I do not believe that the unions are working in the best interests of the heroes who have been supporting our rail network and our rail industry over the last two years. I have written to my rail networks to thank them and their staff for everything they did during the pandemic. I would categorise this even more strongly: I support those workers, as well as all the other workers in my constituency, because they are hard-working people. They are not being served well by the union, and I would use that old adage of saying they are lions. They are lions, but they are led by donkeys.
Peterborough is a rail city, and it has been since the 1850s, when the Great Northern line opened going up to York. We have literally thousands of commuters who have moved to Peterborough because of our excellent housing and because of quality of life issues, who commute to London each and every day.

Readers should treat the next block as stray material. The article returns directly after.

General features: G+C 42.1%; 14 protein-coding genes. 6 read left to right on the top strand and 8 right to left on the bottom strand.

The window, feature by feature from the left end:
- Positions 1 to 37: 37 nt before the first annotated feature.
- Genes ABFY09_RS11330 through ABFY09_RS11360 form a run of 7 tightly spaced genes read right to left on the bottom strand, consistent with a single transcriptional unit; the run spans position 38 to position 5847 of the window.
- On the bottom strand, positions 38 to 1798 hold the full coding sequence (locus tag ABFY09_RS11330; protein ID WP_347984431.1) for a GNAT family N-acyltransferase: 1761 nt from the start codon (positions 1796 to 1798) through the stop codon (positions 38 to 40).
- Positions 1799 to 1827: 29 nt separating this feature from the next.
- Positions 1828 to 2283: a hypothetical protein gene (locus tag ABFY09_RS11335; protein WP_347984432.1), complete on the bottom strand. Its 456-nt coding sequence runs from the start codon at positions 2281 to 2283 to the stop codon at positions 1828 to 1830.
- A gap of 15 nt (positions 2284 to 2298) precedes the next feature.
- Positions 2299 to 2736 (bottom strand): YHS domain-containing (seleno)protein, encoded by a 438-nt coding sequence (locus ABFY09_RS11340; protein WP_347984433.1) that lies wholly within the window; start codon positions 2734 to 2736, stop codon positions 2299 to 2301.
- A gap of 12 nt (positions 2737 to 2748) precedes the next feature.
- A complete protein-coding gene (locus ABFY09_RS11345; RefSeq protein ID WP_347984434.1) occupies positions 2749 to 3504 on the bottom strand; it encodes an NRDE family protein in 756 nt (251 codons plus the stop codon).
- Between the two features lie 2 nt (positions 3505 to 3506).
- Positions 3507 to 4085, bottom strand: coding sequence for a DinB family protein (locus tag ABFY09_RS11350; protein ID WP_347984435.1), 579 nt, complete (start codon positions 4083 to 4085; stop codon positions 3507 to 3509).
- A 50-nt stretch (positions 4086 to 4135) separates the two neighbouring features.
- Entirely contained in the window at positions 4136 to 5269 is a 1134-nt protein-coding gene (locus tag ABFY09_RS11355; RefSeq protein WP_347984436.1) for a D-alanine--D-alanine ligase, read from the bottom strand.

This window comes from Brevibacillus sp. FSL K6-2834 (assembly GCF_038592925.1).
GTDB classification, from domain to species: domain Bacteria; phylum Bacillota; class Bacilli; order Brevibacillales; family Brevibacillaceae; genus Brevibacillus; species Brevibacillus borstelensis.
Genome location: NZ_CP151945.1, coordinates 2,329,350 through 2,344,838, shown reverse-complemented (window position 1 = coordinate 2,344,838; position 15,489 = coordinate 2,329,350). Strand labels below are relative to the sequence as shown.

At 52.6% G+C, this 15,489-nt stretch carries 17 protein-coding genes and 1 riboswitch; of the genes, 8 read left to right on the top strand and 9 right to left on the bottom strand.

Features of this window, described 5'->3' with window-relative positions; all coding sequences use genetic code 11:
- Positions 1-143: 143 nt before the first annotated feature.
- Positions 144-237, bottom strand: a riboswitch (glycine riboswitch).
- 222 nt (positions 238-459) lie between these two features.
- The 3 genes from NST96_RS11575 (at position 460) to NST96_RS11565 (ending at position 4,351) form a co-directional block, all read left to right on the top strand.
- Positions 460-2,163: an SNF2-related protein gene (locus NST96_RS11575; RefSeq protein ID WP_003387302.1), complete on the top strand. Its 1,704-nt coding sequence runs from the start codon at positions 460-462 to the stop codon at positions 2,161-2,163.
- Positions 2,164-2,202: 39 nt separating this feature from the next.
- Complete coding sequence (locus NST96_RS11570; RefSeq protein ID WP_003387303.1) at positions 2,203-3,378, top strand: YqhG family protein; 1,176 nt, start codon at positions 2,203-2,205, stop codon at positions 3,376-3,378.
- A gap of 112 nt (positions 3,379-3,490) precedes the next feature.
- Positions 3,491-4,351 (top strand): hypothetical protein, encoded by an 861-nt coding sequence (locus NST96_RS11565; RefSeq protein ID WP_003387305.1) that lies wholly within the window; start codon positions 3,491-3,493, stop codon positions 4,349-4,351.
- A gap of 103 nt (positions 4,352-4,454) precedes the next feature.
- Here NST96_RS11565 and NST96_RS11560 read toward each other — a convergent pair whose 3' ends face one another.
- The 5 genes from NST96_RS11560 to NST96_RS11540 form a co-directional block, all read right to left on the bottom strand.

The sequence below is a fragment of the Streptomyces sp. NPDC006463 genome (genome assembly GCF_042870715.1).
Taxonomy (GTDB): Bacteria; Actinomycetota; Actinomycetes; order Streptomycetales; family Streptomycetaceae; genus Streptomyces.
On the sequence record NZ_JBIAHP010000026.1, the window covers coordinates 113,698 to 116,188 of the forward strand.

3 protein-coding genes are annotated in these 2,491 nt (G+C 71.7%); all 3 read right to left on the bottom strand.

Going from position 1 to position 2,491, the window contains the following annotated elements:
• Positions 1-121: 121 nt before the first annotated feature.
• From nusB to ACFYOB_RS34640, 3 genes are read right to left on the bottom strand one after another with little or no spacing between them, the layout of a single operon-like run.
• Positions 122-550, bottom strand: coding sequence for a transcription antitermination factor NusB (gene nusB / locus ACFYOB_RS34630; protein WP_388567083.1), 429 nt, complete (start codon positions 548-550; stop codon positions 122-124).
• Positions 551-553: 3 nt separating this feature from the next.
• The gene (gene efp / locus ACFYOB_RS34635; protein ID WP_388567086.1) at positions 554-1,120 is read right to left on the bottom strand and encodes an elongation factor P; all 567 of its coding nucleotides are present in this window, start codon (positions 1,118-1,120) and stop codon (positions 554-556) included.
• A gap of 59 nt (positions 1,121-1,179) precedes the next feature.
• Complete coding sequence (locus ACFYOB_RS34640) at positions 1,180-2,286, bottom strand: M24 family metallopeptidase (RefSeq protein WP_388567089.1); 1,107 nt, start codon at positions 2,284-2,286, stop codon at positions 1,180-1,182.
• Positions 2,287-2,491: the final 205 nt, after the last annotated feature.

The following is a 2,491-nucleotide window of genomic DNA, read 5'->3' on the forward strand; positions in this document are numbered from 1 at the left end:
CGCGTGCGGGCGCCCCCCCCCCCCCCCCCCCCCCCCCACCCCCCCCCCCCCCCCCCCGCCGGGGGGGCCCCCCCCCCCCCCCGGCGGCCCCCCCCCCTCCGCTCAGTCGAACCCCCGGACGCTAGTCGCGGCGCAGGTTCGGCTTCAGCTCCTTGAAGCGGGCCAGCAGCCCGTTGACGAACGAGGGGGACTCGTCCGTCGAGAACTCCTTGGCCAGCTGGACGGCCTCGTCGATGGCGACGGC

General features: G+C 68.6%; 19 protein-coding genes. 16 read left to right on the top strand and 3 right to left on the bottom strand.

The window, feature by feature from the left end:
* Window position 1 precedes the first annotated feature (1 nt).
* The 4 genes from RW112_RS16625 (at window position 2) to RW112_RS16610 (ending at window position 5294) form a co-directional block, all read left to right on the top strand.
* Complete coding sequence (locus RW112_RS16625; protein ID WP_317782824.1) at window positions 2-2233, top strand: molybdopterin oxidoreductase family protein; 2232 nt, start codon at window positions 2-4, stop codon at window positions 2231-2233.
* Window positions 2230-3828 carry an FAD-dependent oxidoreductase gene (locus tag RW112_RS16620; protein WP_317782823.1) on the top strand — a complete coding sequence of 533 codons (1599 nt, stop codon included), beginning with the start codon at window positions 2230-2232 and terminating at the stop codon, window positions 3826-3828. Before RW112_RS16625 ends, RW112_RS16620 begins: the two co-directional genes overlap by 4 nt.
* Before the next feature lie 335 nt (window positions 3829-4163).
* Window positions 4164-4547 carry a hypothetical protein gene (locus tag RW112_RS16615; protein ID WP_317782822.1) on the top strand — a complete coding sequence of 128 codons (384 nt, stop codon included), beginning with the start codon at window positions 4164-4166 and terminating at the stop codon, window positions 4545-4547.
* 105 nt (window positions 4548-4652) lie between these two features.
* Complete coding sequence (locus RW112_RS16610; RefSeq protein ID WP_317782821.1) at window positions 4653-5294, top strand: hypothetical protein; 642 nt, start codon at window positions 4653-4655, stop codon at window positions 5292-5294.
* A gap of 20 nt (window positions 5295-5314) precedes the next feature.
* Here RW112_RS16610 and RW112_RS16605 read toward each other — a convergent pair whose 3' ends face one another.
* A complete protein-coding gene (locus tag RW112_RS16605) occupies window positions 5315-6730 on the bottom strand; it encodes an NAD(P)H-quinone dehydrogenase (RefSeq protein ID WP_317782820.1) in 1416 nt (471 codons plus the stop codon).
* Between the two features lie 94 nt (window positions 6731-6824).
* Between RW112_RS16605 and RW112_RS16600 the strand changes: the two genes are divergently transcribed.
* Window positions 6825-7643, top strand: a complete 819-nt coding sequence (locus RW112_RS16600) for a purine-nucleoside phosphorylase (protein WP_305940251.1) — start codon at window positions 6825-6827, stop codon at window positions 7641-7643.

I do feel qualified to be able to talk about this issue. My father was a trade unionist for many years—he was the chair of Peterborough Unite—and like my hon. Friend the Member for Winchester (Steve Brine), I have an excellent relationship with railway staff in my constituency. They want reform in many ways, because the argument for reform is unarguable. Seven-day working practices are the norm elsewhere, and ticket office reform is obviously urgently needed. These are decent, hard-working people who want to serve the public. They are keen for reform, and they want a resolution to this dispute. They are not interested in communism or ideology; they just want to work. But the RMT—the union bosses themselves—do not want that, and neither does the Labour party.
I just want to refer to the excellent speech by my hon. Friend the Member for Bury North (James Daly). He claimed to be on the side of those who are self-employed, on the side of those young people who want to sit their exams, on the side of those who want to go to hospital to access cancer treatments, and on the side of ordinary, everyday, hard-working people. I echo those sentiments entirely, because it is they whose side I am on—the hard-working people of Peterborough, be they people who need